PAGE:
He had watched his beloved Afghanistan torn apart by greedy men who had forgotten their religion. Now he saw corruption in Egypt, in all the Arab nations that had adopted a facade of Western life; above all, in Saudi Arabia. Under pressure from the Americans, the Sudanese told bin Laden to leave and so he returned to the land where he had been a hero. Some say he travelled back to Afghanistan via Saudi Arabia; certainly, he has many sympathisers there, including some members of the royal family. In those initial months back in Afghanistan, he must have decided that if he could defeat the Russians he could also defeat America.
Saudi Arabia, he concluded, had become "an American colony". Ordinary Saudis realised the imprisoned ulemas were right: US troops had stayed on in the kingdom, despite their promise to leave. "The Saudis now know their real enemy is America." Did not the Europeans resist German occupation in World War II? bin Laden suddenly asked. I told him this parallel was morally wrong, that no European would accept the argument because the Nazis killed millions of Europeans; the Americans had never murdered a single Saudi.
"We as Muslims have a strong feeling that binds us together," he replied. "We feel for our brothers in Palestine and Lebanon. The explosion at Khobar did not come as a direct result of American occupation but as a result of American behaviour against Muslims ... When 60 Jews are killed inside Palestine [in suicide bombings earlier this year] all the world gathers within seven days to criticise this action, while the deaths of 600,000 Iraqi children [after UN sanctions were placed on Iraq] did not receive the same reaction. Killing those Iraqi children is a crusade against Islam. We, as Muslims, do not like the Iraqi regime but we think that the Iraqi people and their children are our brothers and we care about their future."
Ultimately, all Muslims will unite in the fight against America, says bin Laden. "I believe that sooner or later the Americans will leave Saudi Arabia and that the war declared by America against the Saudi people means war against all Muslims everywhere. Resistance against America will spread in many, many places in Muslim countries. Our trusted leaders, the ulema, have given us a fatwa that we must drive out the Americans. The solution to this crisis is the withdrawal of American troops ... their military presence is an insult for the Saudi people."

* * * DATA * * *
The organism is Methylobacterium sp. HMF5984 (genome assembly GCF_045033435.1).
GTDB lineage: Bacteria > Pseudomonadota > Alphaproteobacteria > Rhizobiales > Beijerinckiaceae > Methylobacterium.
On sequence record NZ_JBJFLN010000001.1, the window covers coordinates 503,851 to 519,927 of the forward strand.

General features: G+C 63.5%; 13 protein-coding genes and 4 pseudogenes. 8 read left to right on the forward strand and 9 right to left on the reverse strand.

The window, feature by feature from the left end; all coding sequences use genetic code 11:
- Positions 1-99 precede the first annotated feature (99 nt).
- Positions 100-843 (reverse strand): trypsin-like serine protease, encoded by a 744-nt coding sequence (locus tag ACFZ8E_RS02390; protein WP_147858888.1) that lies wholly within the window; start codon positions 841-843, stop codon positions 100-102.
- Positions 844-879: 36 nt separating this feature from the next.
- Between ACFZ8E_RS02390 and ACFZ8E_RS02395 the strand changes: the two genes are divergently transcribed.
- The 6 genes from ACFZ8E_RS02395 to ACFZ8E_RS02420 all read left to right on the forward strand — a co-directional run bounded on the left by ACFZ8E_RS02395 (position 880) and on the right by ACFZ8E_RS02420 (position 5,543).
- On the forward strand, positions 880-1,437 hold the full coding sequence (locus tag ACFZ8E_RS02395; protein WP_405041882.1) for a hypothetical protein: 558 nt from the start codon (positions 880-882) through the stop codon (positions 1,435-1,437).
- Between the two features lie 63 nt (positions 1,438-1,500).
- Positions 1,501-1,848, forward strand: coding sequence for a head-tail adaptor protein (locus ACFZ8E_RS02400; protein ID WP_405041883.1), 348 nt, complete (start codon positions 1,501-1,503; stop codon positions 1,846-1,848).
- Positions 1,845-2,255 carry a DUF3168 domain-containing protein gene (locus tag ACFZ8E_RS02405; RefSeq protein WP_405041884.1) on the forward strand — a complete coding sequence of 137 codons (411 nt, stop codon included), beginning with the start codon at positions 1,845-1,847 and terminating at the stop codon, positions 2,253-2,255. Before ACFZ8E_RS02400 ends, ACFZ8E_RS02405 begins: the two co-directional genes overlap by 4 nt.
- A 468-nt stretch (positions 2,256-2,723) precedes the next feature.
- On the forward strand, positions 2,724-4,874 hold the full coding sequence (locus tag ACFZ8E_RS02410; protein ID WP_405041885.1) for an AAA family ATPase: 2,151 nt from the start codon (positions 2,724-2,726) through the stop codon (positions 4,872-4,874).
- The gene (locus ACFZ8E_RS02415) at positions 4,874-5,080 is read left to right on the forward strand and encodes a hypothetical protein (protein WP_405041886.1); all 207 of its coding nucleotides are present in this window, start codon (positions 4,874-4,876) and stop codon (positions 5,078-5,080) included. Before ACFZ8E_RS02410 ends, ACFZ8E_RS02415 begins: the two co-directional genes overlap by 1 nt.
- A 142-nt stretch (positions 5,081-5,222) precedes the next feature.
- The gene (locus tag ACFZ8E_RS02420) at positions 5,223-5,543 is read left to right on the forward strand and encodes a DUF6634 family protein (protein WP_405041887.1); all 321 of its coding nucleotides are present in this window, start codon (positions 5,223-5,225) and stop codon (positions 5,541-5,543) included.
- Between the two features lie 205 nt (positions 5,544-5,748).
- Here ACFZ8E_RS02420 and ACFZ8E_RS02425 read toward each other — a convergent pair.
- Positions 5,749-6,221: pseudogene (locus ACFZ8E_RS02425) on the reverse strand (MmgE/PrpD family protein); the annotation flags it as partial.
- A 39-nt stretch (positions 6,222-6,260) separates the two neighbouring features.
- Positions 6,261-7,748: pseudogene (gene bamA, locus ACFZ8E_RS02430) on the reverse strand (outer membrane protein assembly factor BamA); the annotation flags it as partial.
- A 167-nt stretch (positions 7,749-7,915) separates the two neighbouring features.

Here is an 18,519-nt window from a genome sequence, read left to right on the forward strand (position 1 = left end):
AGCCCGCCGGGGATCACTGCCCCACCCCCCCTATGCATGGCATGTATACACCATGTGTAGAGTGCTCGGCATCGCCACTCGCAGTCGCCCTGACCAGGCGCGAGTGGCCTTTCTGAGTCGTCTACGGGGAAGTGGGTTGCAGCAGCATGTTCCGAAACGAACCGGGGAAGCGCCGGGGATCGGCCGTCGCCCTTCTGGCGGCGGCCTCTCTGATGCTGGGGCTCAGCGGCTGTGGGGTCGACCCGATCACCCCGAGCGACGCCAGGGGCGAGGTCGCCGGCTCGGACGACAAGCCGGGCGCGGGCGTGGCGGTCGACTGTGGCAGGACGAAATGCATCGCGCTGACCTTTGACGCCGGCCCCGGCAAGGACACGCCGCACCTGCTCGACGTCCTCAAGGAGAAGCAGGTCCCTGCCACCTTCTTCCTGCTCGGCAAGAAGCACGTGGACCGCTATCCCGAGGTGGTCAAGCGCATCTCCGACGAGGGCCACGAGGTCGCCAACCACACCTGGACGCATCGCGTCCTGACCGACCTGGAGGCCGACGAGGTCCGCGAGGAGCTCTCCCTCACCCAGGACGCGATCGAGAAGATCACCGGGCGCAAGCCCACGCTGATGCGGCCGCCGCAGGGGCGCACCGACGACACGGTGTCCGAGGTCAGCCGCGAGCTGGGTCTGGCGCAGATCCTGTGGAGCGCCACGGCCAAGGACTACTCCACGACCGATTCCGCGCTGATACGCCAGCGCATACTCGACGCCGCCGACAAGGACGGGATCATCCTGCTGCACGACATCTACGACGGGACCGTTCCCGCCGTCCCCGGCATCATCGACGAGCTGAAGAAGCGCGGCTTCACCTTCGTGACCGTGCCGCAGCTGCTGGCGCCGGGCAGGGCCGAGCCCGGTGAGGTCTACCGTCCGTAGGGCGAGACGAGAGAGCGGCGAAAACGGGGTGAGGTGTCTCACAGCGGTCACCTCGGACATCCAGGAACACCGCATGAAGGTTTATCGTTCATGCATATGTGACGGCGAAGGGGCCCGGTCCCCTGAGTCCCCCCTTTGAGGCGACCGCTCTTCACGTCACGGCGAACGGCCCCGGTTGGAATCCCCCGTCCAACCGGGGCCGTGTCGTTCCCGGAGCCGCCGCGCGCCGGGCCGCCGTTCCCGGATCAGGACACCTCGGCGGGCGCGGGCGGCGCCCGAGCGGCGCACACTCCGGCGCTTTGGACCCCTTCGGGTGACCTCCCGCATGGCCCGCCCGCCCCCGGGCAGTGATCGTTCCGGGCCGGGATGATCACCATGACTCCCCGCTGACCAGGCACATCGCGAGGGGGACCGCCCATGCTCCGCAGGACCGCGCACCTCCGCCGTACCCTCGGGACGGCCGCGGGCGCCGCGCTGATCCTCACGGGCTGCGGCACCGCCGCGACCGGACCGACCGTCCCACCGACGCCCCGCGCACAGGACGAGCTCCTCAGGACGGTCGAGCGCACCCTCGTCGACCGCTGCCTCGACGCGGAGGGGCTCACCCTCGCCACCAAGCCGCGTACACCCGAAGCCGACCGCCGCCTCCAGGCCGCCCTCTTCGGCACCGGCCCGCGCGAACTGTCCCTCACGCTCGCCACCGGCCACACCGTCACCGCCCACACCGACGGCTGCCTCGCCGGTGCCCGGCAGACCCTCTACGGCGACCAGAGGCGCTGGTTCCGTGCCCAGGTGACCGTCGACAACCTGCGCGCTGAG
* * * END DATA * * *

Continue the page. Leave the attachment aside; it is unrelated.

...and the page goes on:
Yet did not the Americans support the mujahideens' war against the Soviets? "We were never at any time friends of the Americans. We knew that the Americans support the Jews in Palestine and that they are our enemies. Most of the weapons that came to Afghanistan were paid for by the Saudis on the orders of the Americans because Turki al-Faisal [the head of Saudi external intelligence] and the CIA were working together."
So what kind of Arabian Islamic state does he wish to see? Would thieves and murderers still have their heads cut off, for example, in a sharia-governed state? Bin Laden's answer is unsatisfactory. All Muslims would love to live under true sharia, he said. A guilty man would only be happy if he was justly punished.
Dissident bin Laden may be. But moderate, never.
Based on the last recorded interview given by bin Laden, in 1996
Labels: Robert Fisk talks to Tim Osman